Tuesday, September 20, 2005

Defense Department lawyers have blocked members of a data-mining intelligence team from testifying today before a congressional panel probing their claims that they identified the September 11 ringleaders as terrorists more than a year before the attacks.

The Senate Judiciary Committee sought testimony from several members of the team — code-named Able Danger — as part of an investigation into claims that the project identified Mohamed Atta and three of the other 18 hijackers as tied to al Qaeda in early 2000.

Mark Zaid, an attorney for Army Reserve Col. Tony Shaffer, said his client, a Defense Intelligence Agency liaison to the Able Danger team, was told in a letter not to testify.

The letter, which gave no reason for the order, was signed by the principal deputy general counsel for the Defense Intelligence Agency, Robert Berry.

Mr. Zaid said the team members “were told verbally that they would not be allowed to testify” and that the order was put in writing only with regard to his client at his request.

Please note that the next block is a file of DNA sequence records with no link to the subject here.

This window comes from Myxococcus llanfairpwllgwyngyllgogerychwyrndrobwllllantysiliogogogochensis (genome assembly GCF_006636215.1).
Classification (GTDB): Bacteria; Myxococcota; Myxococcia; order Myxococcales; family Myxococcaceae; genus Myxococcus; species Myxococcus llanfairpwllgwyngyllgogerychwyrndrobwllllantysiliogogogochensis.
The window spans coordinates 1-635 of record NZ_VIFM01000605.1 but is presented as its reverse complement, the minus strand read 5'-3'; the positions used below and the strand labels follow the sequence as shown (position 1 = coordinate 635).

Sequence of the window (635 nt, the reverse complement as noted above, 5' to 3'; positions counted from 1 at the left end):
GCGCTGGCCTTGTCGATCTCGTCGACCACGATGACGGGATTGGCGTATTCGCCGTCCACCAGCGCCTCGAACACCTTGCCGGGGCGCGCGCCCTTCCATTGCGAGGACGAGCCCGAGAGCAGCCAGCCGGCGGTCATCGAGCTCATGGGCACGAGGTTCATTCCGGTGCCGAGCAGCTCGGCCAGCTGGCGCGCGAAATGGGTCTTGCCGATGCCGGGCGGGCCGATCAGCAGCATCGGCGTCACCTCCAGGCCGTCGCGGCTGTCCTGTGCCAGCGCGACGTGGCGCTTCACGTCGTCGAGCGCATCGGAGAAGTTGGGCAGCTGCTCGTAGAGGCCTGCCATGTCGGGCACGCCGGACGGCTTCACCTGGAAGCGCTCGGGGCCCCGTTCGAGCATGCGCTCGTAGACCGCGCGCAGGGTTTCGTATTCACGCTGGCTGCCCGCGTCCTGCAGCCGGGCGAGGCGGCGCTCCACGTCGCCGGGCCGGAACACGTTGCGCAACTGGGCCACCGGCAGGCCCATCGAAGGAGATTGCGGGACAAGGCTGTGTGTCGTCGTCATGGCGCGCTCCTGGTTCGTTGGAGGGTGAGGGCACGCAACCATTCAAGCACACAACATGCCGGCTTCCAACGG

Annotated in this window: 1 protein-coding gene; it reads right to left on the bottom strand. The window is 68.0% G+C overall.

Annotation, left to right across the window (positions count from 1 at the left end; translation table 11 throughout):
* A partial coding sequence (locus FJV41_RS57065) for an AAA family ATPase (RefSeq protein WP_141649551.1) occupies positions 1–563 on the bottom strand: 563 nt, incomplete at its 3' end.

He said that the team leader, Navy Capt. Scott Philpott, civilian analyst James Smith and other members of the team had been denied permission to testify. A Judiciary Committee aide said panel staff members already have interviewed Capt. Philpott and Col. Shaffer.

No one at the Department of Defense or the Defense Intelligence Agency returned calls for comment yesterday.

Rep. Curt Weldon, the Pennsylvania Republican who first put the Able Danger team in contact with journalists, was concerned about the order, his staff said.

“It is unfortunate that we’re trying to get answers … and the people who could help us get them are not going to testify,” said Russ Caso, the congressman’s chief of staff.

At the center of the Senate committee’s investigation is a computer-generated chart listing the names and connections of about 60 people thought to be linked to al Qaeda.

Capt. Philpott said that chart, produced in January or February 2000, bore the name and likeness of Atta and linked him to a Brooklyn mosque that has been a center of Islamic extremism for more than 20 years.

Capt. Philpott was the special operations officer who ran the effort, an intelligence-led initiative to use data mining on massive amounts of “open source” information culled from the Internet, purchased from credit rating bureaus or other data brokers, or by other means that remain classified.

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